By now, you must have probably heard that the Dell board is supposed to be assembling later this January to figure out how it might reorganize itself to deal with the pile of debt it took on when it acquired EMC in 2015 for 67 billion dollars. Investors in Dell stock naturally will be following this story with great interest.
The speculations began on Friday, and involved a couple of likely scenarios, as well as Dell going public or buying VMware (which I don’t think solves the debt problem). Today, CNBC reported a third alternative that the company could be thinking of a reverse merger where VMware buys Dell.
For what it’s worth, I got in touch with Dell on Friday and was told, as you would expect, that Dell does not respond to hearsay. But one industry insider I spoke with did say this: the company is actually taking all options into consideration, but has not decided anything yet.
The company still purportedly has 46 billion dollars in debt left over from the EMC merger, and as Bloomberg’s Kiel Porter noted, that amounts to 2 billion dollars in interest payments. Under the new tax law, they’ll need to pay considerably more because they lose part of the interest write-off. The interest figure looming in the future is almost certainly what is precipitating this discussion by the Dell board now.
When the deal closed in 2016, the question was how the firm would deal with all of that debt. The view at the time was that the company would sell out some of the EMC pieces. It did ditch its own software division in July 2016 for 2 billion dollars to Francisco Partners and Elliott Management. It also jettisoned Documentum, the content management company EMC had bought back in 2003 for 1.7 billion dollars, selling out to rival OpenText for an unrevealed price in January 2017. Amazingly, it has kept much of the EMC federation together.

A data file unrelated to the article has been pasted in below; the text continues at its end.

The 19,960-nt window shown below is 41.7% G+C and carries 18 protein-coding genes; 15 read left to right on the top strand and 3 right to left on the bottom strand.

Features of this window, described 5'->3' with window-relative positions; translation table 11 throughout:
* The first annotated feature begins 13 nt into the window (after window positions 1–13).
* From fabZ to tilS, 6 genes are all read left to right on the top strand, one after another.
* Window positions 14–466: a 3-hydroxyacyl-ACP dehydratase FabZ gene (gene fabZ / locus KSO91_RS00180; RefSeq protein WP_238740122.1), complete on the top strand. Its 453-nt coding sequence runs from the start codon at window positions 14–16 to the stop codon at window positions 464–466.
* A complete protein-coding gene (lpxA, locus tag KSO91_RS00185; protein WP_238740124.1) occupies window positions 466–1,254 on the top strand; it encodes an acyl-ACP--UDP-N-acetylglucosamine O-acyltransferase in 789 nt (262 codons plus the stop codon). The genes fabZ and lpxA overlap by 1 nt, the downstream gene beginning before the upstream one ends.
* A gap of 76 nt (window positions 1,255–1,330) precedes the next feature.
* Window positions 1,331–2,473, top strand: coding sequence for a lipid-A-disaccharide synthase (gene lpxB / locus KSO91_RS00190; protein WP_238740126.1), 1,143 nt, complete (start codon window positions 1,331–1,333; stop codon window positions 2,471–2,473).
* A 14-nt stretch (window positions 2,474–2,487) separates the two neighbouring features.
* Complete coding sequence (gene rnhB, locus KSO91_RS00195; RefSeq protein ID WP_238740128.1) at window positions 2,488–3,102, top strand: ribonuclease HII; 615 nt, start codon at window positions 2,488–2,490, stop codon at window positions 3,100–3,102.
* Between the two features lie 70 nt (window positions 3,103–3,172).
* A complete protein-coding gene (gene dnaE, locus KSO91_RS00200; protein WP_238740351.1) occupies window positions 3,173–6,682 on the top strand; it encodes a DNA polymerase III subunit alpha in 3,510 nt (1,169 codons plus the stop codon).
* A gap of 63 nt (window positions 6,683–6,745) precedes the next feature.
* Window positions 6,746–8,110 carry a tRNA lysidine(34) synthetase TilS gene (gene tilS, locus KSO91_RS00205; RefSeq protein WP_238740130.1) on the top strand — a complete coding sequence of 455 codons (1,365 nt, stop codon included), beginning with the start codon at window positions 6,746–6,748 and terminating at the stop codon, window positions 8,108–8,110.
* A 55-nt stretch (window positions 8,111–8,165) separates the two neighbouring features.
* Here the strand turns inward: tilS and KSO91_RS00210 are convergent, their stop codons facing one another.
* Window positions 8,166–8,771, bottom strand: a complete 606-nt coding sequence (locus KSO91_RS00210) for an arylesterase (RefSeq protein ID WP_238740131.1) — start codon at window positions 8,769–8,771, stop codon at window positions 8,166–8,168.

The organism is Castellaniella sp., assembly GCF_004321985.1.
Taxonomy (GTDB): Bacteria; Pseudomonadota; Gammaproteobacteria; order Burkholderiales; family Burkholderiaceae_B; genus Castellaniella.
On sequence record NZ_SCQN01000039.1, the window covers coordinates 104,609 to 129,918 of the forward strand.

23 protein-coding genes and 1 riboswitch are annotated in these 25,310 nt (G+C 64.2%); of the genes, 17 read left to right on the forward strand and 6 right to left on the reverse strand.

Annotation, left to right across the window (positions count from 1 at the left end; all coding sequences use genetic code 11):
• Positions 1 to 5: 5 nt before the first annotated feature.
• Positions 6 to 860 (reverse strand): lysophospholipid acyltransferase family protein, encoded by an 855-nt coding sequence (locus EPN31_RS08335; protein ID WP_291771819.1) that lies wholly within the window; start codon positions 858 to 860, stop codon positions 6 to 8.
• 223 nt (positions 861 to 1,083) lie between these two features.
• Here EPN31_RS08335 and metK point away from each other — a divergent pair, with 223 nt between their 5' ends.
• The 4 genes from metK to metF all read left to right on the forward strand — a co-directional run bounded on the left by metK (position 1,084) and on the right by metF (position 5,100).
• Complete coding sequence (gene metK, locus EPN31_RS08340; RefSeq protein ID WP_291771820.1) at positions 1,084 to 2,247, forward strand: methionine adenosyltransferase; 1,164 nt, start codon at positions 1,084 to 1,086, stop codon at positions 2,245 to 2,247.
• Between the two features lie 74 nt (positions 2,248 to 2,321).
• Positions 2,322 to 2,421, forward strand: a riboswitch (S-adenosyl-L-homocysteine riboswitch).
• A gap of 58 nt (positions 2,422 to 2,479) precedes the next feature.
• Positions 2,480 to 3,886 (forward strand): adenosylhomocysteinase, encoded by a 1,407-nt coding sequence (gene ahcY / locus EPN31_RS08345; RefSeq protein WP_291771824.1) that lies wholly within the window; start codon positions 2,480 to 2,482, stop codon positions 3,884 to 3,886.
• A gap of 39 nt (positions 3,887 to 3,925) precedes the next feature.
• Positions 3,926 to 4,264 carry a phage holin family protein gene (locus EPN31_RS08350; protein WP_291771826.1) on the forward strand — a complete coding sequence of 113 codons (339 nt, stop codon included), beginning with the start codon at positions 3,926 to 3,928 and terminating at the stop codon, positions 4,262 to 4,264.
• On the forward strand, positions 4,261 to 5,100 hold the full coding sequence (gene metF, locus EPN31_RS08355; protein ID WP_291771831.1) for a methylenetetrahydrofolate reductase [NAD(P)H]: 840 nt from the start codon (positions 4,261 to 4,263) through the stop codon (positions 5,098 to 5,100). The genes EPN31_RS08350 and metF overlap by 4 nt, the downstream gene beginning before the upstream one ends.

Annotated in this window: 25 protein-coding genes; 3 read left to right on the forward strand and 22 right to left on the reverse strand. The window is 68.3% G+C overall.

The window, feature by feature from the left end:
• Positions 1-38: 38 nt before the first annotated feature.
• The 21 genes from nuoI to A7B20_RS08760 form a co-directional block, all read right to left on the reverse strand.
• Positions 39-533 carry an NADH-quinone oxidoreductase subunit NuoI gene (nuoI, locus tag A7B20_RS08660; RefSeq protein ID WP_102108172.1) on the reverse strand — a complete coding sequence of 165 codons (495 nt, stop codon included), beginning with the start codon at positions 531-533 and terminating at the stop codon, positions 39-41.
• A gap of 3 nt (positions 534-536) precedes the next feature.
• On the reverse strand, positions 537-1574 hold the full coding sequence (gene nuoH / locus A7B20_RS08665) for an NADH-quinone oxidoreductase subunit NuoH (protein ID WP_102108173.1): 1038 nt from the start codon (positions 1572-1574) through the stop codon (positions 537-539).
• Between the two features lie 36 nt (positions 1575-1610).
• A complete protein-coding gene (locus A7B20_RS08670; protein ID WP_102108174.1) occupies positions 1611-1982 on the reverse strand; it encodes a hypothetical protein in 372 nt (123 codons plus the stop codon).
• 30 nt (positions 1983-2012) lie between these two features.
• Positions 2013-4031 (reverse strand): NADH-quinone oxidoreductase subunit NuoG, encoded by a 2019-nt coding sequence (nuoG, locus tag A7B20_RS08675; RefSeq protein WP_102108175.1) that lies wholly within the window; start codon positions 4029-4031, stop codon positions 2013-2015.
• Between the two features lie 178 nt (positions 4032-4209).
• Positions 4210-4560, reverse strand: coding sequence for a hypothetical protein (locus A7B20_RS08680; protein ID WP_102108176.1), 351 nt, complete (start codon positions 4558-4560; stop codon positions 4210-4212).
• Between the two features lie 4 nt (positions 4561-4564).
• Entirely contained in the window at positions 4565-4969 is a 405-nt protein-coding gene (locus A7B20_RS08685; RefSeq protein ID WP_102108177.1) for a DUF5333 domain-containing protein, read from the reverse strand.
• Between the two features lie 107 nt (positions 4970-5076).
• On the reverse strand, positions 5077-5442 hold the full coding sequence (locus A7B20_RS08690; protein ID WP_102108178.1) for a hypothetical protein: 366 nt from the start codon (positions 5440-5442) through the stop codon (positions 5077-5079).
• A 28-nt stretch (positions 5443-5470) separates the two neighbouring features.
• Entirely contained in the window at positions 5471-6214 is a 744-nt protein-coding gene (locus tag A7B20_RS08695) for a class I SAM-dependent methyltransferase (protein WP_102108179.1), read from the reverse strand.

One thought at the time was that Dell, which owns a preponderance stake in VMware, would sell part of those holdings, while still maintaining more than 50% of the stock. It is worth noting that VMware is sold on the stock market as an independent company. That never happened and now we see Dell may in fact want to buy out the rest, or have itself submerged by VMware, which is a smaller company.
It’s imperative to temper all of this because these are just hearsay right now. Michael Dell and his financial backers at Silver Lake Partners have shown that they aren’t afraid of making bold moves. The debt could be the drive for making such a move. So do not be surprised if the company ends up executing on one of these alternatives, or something else that has not reached the rumor mill yet.